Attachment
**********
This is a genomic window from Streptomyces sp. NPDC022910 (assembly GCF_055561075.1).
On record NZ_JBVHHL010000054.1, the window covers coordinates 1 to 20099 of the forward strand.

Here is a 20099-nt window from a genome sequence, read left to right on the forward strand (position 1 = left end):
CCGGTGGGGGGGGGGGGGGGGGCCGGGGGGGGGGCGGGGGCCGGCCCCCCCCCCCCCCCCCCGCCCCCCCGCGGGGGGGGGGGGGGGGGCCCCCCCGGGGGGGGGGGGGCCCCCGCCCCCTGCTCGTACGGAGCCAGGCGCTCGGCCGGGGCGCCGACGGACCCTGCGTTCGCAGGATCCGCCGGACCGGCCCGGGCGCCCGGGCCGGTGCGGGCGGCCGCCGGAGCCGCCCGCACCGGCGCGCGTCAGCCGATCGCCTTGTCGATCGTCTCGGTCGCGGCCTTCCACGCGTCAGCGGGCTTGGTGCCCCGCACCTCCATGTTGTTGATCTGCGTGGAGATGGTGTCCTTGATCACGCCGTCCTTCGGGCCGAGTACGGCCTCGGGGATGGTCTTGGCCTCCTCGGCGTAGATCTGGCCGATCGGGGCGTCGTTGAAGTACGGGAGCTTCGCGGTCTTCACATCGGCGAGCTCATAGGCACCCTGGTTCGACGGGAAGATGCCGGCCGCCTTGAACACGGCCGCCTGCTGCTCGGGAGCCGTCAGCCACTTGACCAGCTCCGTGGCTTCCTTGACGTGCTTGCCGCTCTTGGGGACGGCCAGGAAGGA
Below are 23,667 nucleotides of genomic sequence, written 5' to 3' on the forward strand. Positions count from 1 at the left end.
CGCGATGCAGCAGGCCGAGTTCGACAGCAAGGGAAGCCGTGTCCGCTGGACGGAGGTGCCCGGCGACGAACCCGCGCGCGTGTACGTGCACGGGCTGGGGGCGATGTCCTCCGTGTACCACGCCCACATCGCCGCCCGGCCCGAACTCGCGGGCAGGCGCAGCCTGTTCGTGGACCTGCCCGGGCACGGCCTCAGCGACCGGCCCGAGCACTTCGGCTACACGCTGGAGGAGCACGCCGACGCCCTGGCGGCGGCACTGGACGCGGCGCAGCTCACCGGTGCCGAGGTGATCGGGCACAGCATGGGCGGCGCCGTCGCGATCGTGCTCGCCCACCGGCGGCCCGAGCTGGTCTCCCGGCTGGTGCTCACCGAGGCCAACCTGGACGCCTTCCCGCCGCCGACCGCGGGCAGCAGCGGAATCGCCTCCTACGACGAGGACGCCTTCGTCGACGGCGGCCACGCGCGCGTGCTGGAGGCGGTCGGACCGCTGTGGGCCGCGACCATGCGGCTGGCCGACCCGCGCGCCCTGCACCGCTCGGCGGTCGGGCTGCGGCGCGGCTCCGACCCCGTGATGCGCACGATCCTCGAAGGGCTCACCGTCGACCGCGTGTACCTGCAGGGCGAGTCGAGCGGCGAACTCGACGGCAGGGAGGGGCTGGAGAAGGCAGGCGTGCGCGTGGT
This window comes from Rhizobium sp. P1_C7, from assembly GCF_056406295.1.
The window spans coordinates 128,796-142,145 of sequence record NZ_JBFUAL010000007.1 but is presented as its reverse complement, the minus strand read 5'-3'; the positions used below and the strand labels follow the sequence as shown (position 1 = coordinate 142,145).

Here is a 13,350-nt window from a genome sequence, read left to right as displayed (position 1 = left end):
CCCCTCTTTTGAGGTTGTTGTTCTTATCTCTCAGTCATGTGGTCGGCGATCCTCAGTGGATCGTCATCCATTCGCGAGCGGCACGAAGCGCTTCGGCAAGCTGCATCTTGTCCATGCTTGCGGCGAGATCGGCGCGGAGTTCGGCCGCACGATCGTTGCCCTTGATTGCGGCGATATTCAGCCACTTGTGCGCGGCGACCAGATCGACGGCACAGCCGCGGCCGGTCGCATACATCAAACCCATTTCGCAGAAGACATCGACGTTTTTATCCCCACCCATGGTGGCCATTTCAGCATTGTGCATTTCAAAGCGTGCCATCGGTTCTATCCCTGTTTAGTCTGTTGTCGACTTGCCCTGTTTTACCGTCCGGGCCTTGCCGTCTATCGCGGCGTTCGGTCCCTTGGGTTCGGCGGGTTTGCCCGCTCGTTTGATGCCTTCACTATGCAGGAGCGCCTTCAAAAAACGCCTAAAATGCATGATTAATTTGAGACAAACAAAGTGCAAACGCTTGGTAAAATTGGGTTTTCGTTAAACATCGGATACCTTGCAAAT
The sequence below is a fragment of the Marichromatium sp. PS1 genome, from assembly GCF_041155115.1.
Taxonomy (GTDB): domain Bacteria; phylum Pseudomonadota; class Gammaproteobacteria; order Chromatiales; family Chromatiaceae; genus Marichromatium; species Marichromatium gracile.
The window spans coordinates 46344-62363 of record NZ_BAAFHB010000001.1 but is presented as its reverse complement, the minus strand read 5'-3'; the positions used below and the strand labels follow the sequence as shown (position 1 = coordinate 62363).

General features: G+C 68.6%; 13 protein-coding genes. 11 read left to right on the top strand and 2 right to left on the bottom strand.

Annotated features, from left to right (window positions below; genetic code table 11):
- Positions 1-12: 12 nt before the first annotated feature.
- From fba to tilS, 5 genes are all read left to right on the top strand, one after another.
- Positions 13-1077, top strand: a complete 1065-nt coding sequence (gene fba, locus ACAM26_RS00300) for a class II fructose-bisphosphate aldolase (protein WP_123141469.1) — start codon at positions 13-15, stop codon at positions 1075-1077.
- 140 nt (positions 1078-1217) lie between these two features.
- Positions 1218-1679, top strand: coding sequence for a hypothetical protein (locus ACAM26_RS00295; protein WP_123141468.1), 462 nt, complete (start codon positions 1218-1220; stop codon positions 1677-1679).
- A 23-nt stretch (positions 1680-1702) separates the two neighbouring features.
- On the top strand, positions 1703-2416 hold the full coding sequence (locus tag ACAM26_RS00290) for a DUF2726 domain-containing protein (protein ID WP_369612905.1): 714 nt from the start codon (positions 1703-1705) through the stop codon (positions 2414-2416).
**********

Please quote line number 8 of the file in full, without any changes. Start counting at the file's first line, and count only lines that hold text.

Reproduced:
The window spans coordinates 128,796-142,145 of sequence record NZ_JBFUAL010000007.1 but is presented as its reverse complement, the minus strand read 5'-3'; the positions used below and the strand labels follow the sequence as shown (position 1 = coordinate 142,145).